Zoe's Tale (John Scalzi): Latest in the "Old Man's War" universe. I knew how much (or minimally) I would enjoy this going in, but was lured into giving it a shot this summer by its nomination for the Hugos, and by Scalzi saying many, many times, "I ran the first draft past actual women, and based on their dramatic thumbs-down, I tossed much of that draft!"Zoe's Tale reads very smoothly, but like The Last Colony, I found it frustratingly shallow. Also, I still think the entire Roanoke name gives away the premise - a premise which is amazingly poorly considered, in my opinion. So every time someone talks about the colony of Roanoke, I want to stop and shout at all the characters, "no! Don't be obvious! No!" It detracts from my enjoyment significantly.

Schuyler's Monster (Robert Rummel-Hudson): Okay, remember how books don't make me cry? Forget that noise. Apparently I just don't cry for fake people over the age of 10. Nonfiction account of one parent's discovery of his daughter's profound disability, but more importantly a story about how he was affected by his wonderful, beloved, very different daughter.

I found out about this book while surfing book blogs, and had mostly forgotten about it by the time my hold came through. The creeping discovery that Schuyler isn't quite right, evolving into a parental nightmare, is nicely handled, but Rummel-Hudson's frankness about his reactions and feelings are what wrecked me a bit. I'd like to go through and point out the good bits, but a lot of this is personal reaction, and I'm typing this in August. So: recommended, incoherently.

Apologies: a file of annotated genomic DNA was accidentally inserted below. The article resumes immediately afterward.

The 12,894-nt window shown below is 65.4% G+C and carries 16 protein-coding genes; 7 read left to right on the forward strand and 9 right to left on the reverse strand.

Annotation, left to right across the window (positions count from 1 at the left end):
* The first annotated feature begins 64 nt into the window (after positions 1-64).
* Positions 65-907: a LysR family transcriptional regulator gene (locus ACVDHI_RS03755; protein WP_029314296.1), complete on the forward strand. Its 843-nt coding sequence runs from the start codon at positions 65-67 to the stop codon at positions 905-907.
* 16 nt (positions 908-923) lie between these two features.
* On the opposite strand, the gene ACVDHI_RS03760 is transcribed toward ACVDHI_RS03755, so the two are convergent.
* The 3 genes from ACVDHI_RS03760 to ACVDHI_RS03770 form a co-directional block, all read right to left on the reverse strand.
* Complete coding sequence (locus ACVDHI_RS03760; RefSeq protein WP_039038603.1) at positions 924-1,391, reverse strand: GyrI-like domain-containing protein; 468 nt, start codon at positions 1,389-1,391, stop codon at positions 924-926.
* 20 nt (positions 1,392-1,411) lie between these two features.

In a completionist fit, and a desire for emotional lightness, I read the second through fourth Rihannsu novels: The Romulan Way, Swordhunt, The Empty chair (Diane Duane). They are entertaining tie-in novels, but I can't shake the sense that Duane's invoking a pan-series multiverse and I should be looking for wizards. It's fairly distracting.

Numbers: 6 total. 6 new, 0 rereads; 5 fiction, 1 nonfiction.
ase: Book icon (Books)
Wow, I really failed at serious nonfiction this month.

To Visit the Queen (Diane Duane): I am officially to old to read this novel. The flaws are more prominent than the entertaining bits. ) This particular novel seemed below Duane's usual standard, and I may be trying to see something more interesting than exists.

The Autobiography of Malcolm X (as told to Alex Haley) (Alex Haley, El-Hajj Malik El-Shabazz): The reinvention of a man, and the names he used in those reinventions: Malcolm Little, Detroit Red, Malcolm X, El-Hajj Malik El-Shabazz. I picked this up because I was curious, and stayed because the two men - X and Haley - told a fascinating story. I am not sure I believe all of it, but I think it's a narrative told by a very smart survivor, and wish I'd read it when I was younger, preferably with a reading group who'd help tear apart the truth from the glosses.

The Book of Night with Moon (Diane Duane): Grand Central Terminal is a NYC hub for trains... and other means of transit. The wizardly team of cats that maintains the worldgates of Grand Central troubleshoot at a deeper level than their norm. Entertaining and coherent; the themes and plot are well aligned.

Zahrah the Windseeker (Nnedi Okorafor): YA novel; teenage girl with special powers braves the Forbidden Forest to find a fabled cure for her dying friend.